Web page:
For the past several years, Apple's flagship MacBook Air has dutifully added the latest generation of Intel processors, and sometimes tweaked the included ports or the type of solid state memory inside, but those changes have felt very minor. Especially so when compared to the groundbreaking new-for-2015 12-inch MacBook , which is amazingly thin and stylish, or the MacBook Pro -- redesigned in 2012 -- which has a great higher-res display and plenty of high-end configuration options.

But that doesn't mean we're writing the MacBook Air off. It remains one of the most universally useful laptops you can buy, thanks to a still-slim design, excellent keyboard and touchpad, generally fast performance and great battery life. That the Air is the least-expensive MacBook, starting at $999 (£849 or AU$1,099) for the 13-inch model, means it's within reach for many shoppers who might not want to go up to the $1,299 or more being asked for the latest ultraportables from Apple, Samsung and others. (A model with an 11.6-inch screen and otherwise very similar specs is available for even less.)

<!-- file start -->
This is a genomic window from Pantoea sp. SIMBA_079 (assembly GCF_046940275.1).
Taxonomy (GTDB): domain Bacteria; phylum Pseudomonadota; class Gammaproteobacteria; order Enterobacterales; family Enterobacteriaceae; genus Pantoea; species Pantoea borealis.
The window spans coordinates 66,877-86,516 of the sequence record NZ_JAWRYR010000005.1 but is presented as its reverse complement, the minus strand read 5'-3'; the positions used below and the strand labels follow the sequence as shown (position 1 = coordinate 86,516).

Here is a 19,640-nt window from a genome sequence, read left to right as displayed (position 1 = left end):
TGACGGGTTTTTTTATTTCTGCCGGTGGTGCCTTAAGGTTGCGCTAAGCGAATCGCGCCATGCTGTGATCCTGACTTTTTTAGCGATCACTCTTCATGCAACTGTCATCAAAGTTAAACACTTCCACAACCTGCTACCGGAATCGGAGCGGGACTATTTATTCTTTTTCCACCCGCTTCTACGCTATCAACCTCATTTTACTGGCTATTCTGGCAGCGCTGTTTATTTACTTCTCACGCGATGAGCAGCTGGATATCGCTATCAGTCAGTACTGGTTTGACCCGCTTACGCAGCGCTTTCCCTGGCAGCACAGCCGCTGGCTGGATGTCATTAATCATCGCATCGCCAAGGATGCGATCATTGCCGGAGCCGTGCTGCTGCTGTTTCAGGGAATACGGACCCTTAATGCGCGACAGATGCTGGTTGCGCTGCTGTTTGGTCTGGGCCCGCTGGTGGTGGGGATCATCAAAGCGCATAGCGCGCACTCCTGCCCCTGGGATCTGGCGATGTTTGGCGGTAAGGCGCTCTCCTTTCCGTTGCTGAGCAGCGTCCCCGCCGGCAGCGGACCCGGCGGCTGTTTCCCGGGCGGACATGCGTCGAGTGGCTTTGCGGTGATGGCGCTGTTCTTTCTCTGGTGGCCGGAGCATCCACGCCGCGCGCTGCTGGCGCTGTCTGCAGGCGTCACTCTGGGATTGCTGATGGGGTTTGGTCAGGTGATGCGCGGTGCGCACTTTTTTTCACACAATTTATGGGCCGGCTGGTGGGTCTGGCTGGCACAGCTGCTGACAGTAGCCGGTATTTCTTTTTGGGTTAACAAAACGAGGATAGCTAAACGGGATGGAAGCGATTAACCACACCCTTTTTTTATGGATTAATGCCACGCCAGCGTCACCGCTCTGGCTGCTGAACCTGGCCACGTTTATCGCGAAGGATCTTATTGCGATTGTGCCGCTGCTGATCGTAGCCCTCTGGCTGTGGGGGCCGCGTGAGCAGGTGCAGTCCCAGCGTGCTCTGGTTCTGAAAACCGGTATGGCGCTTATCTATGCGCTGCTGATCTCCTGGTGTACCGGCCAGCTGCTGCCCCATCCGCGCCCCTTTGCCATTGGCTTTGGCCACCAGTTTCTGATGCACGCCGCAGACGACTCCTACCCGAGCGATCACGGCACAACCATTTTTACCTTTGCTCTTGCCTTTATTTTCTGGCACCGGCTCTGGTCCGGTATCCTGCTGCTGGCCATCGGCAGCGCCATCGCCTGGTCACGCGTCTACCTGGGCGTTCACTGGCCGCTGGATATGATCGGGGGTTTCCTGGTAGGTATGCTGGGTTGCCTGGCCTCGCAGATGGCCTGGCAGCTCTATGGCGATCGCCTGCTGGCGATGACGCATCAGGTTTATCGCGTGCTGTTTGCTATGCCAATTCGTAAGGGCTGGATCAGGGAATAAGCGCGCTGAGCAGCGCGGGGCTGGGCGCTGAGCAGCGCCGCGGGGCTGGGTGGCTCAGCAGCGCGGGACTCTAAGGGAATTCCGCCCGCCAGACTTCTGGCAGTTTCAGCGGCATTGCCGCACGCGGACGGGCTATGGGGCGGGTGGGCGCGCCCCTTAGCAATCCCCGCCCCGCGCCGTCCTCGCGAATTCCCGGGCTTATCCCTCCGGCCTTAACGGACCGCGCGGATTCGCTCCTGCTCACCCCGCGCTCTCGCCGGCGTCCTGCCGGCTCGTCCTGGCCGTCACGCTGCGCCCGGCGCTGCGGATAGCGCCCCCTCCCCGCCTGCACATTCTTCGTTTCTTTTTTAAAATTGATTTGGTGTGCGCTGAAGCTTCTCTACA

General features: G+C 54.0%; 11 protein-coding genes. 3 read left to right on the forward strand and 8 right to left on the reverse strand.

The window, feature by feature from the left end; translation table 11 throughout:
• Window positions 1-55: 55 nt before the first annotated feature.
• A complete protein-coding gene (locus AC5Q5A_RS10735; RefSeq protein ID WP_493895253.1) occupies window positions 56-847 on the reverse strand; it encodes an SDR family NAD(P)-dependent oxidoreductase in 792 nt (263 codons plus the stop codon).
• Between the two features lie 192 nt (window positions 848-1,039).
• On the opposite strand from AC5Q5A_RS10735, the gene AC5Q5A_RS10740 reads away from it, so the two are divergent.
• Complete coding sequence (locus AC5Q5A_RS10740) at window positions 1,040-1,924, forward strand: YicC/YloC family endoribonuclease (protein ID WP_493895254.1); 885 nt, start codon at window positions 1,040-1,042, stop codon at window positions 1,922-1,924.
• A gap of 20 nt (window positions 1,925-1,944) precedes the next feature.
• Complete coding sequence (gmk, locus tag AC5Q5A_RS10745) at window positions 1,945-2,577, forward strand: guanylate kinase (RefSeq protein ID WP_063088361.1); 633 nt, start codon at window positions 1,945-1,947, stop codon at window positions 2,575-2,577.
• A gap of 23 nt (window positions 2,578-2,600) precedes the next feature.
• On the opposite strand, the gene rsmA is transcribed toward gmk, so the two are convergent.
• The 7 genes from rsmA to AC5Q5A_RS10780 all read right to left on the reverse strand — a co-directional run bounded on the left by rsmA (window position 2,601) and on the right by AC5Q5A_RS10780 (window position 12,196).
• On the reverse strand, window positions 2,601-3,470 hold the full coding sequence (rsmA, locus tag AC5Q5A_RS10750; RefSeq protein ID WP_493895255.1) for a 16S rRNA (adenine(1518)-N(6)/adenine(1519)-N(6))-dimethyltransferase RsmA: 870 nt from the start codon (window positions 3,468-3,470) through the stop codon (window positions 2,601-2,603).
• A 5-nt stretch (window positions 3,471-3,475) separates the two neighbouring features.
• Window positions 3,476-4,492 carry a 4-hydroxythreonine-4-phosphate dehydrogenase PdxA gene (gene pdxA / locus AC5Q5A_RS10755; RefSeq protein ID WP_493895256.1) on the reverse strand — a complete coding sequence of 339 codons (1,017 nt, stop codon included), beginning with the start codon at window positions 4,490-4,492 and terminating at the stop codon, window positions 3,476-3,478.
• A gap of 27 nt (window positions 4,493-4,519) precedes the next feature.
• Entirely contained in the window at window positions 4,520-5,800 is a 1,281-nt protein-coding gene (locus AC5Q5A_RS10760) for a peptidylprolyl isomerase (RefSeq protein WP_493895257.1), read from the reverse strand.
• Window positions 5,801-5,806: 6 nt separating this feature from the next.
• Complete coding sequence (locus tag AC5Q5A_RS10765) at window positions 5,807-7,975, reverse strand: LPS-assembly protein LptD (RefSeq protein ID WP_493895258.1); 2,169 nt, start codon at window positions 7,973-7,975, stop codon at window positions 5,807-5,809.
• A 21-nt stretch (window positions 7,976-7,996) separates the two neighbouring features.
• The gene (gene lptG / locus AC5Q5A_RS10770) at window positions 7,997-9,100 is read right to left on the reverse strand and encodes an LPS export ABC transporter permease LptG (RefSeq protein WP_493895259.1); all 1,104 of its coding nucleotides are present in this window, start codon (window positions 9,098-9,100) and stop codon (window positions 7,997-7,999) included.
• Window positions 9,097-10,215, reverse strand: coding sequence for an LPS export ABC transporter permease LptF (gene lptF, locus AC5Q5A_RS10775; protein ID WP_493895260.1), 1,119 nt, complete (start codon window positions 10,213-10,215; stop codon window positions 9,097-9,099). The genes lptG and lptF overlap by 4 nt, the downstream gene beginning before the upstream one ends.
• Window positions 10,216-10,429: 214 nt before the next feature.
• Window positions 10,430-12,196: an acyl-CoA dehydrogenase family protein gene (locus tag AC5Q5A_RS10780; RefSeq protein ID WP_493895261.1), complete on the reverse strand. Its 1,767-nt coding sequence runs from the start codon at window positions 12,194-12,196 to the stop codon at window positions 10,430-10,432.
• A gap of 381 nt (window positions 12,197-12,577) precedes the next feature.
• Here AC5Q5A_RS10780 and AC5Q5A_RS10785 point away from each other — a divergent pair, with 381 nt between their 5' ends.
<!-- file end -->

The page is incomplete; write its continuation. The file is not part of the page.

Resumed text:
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Sarah Tew/CNET

While other laptops continue to catch up to the Air, and even move past it in terms of design, the Air stubbornly holds onto its claim as having the longest-lasting mainstream laptop battery. That's because of a minor upgrade for 2015 to Intel's fifth-generation Core i-series processors, previously known by the codename Broadwell. The performance boost, as in most Broadwell systems, is slim to negligible, but the greater power efficiency of those new chips pays a significant dividend.

Along with a new CPU, you get the associated improved integrated graphics that are included with the Broadwell platform, as well as a speed bump from Thunderbolt to Thunderbolt 2 in the data/video port. The built-in flash storage, which switched to the faster PCIe interface last cycle, now also gets faster throughput, although in everyday use, you're unlikely to notice any of these incremental improvements.

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Sarah Tew/CNET